Archeologists talk about the Stone Age, the Bronze Age and the Iron Age. Historians speak of the Age of Reason. But in what age are we now living? The Age of Reason certainly does not describe us. It’s time to coin a new term. 

Archeologists talk about the Stone Age, the Bronze Age and the Iron Age. Historians speak of the Age of Reason. But in what age are we now living? The Age of Reason certainly does not describe us. It’s time to coin a new term.


We’ve tried a few. We gave the “Age of the Automobile” a whirl, but it crashed. We tried out the “the Computer Age” — it failed to boot. We found the Atomic Age too scary and budget cuts have kept the Space Age from getting off the ground.


The writer Flannery O’Connor might have opted for the Age of Doubt. “We are now living,” she once remarked, “in an age which doubts both fact and value.” 


Still others claim that ours is the Age of Credulity. At first glance this would seem to contradict O’Connor. But the two views are not irreconcilable. As Emile Cammaerts (summarizing G. K. Chesterton) once pointed out: “The first effect of not believing in God is to believe in anything.” Doubt and credulity are close cousins.


If I may suggest a title for our era, I think it should be: “The Age of Distraction.” Kevin Miller, writing in Christian Management Report, claims the average office worker gets 220 messages a day — in emails, memos, phone calls, interruptions and ads.


A 2009 Qwest Communications survey found that 46 percent of Americans cannot go more than one day without checking email. Since then things have become even more distracting. Over 2.5 billion text messages are now sent each day in the U.S.


Nurturing a spiritual life in the Age of Distraction is a challenge. When Michael Zigarelli, Associate Professor of Management at the Charleston Southern University School of Business, conducted a survey in 2007, he found that 4 out of 10 Christians around the world say they “often” or “always” rush from task to task, and 6 out of 10 say that busyness gets in the way of their spiritual life.


I was in a prayer meeting recently where we were asked to read aloud St. Paul’s words from 1 Timothy 2:1-2: “I urge ... that requests, prayers, intercession, and thanksgiving be made for everyone — for kings and all those in authority, that we may live peaceful and quiet lives in all godliness and holiness.”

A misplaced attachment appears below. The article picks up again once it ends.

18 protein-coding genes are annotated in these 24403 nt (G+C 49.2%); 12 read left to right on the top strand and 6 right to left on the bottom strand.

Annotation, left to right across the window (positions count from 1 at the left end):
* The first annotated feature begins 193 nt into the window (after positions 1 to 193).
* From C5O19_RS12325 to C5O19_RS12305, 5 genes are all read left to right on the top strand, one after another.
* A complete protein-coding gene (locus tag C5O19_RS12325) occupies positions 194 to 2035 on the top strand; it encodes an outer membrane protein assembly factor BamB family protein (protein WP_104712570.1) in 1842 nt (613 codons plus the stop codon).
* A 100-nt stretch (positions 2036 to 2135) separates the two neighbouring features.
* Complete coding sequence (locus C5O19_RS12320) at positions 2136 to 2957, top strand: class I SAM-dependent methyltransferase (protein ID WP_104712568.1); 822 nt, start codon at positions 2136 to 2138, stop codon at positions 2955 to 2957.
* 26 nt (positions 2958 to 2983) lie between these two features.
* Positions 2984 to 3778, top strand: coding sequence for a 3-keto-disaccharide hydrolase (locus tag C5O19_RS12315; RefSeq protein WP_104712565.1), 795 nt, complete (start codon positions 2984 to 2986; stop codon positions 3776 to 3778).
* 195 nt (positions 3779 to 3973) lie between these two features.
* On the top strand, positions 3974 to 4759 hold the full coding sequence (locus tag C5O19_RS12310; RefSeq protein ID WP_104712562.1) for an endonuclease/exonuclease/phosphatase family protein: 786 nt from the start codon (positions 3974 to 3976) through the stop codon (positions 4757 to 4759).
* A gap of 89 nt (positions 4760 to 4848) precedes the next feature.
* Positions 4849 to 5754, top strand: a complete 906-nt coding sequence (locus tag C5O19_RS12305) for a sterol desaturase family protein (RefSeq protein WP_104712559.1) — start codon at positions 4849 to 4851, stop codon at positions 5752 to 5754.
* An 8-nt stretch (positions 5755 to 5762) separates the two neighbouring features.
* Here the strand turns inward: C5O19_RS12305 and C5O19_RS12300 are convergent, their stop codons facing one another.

I had to wonder if any of us really want peaceful and quiet lives. The evidence is against it: we check our cell phones 200 times a day, send emails and texts, and constantly post on Facebook (even at work). Then we head home with the radio blasting, unless we’re on the phone, and turn the TV on the moment we walk through the door. 


Frederick Faber warned about this more than 150 years ago. He wrote: “God is whispering to us well-nigh incessantly. Whenever the sounds of the world die out in the soul, or sink low, then we hear these whisperings of God. He is always whispering to us, only we do not always hear, because of the noise, hurry, and distraction which life causes as it rushes on.”


But we keep rushing around, afraid to be still; afraid that if we ever do get quiet we will not hear that voice. Or maybe we’re afraid that we will, and it will tell us something we don’t want to hear.


After John Ortberg accepted a position in a high-pressure, fast-moving church, he called a friend for spiritual direction. After listening to his situation, his wise friend said: “You must ruthlessly eliminate hurry from your life.”


Ortberg said, “OK, I wrote that one down. Now what else is there?” 


His friend answered: “There is nothing else.”


I wonder if he was willing to take his friend’s advice. I wonder if we are.

 

Shayne Looper is the pastor at the Lockwood Community Church in Michigan. He can be reached at salooper@frontier.com.